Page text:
Iraqis last week voted to elect their representatives for the third time since the US-led occupation in 2003 that ended Saddam Hussein's tyranny.
The elections were for 328 members of the national parliament, who will later choose a president and a prime minister. The counting of the votes has not yet been completed but there are some educated guesses.
The real competition is between incumbent Prime Minister Nouri al-Maliki and his rivals, namely Sunnis, Kurds and Shiites who believe he will not serve for a third time. There are secondary rivalries between pious Shiites and secularists and between moderate Sunnis and radicals/insurgents.
The Shiites are split three ways between al-Maliki's State of Law Coalition, Muqtada al-Sadr's Sadrist movement and the Citizen Coalition of Shiite cleric Ammar al-Hakim's Islamic Supreme Council of Iraq.
The Sunnis in turn are split between parliamentary speaker Osama al-Nujaifi's Muttahidoon list and Deputy Prime Minister Saleh al-Mutlaq's al-Arabiya list. Given this political split, no single bloc is expected to win a majority in the new parliament.
As it was during the previous elections in 2010, Iraq's polarized politics prevented the formation of a coalition government for 10 straight months. More and tougher bargaining is expected this time.
The post-Saddam conditions born out of ethnic and sectarian divisions did not allow for a stable country. This chaos was further exacerbated by opposition to the Maliki government due to accusations of corruption and incompetence.
He has been accused of failing to unite the nation and bring security and stability to the country. Foremost among those who do not trust Maliki are Sunni Arabs and Kurds. The former accuse him of exclusion and marginalization under his rule and the latter of excessive centralization of power and an unfair distribution of economic resources.
Although he is a Shiite, a number of Shiite religious and political leaders have accused Maliki of ineffectiveness, corruption, partisanship and autocratic rule that has neither delivered public services nor provided proper security.
Maliki's record is quite wanting: Since his tenure began in 2006, scores of people expressed as tens of thousands have been killed; pockets of the country have fallen under rebel control; and millions have been internally displaced or gone into exile. This bleak picture is despite the fact that Maliki is the commander of a security force composed of 1 million soldiers and policemen supported by a $20 billion budget.
Iraq's economy has never recovered or shown signs of health. It mainly relies on imports of all kinds, including basic goods. Investments in productive sectors are scarce though Maliki's government has received more than $700 billion in oil revenue during its eight-year tenure. The budget still runs a high deficit estimated to be 35 percent.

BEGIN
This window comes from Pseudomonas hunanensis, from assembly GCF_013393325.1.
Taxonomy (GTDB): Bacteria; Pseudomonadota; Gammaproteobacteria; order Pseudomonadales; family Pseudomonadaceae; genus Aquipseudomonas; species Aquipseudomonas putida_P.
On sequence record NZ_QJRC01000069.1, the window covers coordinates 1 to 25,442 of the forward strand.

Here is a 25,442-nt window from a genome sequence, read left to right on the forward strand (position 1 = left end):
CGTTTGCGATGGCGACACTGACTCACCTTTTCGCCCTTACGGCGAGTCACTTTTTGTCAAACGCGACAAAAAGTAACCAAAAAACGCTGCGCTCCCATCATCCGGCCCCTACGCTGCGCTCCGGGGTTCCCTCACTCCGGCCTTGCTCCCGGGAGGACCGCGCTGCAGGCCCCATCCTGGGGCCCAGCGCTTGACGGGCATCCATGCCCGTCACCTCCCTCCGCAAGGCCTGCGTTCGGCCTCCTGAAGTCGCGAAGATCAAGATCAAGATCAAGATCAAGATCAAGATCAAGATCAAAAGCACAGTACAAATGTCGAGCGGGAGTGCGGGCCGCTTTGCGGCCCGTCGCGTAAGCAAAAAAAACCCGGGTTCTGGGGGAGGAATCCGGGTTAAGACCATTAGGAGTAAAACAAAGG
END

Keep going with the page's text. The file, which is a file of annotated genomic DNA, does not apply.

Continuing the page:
His rivals accuse Maliki of running the country without a budget or plan for the future. While he banks on reaping revenues from the rich carbohydrate products of his country, he has clashed with Kurds, who want to capitalize on the oil and gas reserves of their autonomous region. The dispute over whether Kurds can exploit and sell the natural resources of their region or whether this is the sole privilege of the central government is a bitter matter which will not be solved easily.
Maliki has two advantages over his rivals: revenues from the sale of petroleum to finance his government; and the huge security apparatus with which he can intimidate and subdue his political rivals. That is why he will never be willing to share oil and gas revenues with the Kurds and let go of his armed forces which is his only coercive machinery. This means he would do everything to bring 165 parliamentarians together to form a government.
But will his third term bring stability and cohesion to the country? Analysts warn that continuing to marginalize Sunni Arabs will radicalize the Sunnis and swell the ranks of Sunni insurgents. This will in turn adversely affect conflicts in neighboring countries like Syria.
Failing to reach a compromise with the Kurdistan Regional Government (KRG) over the export of oil and disputed territories may alienate Kurds, who could increasingly distance themselves from Baghdad.
It has once again become clear that, similar to the two previous elections, most Iraqis voted according to ethnic and sectarian allegiances rather than taking into consideration the common interests of the country.
However, Iraq's stability and integrity rests on a national agenda based on a division of labor and power that rests on equality and justice. We will see whether the upcoming election results will provide any hopes to this effect.
DOĞU ERGİL (Cihan/Today's Zaman)
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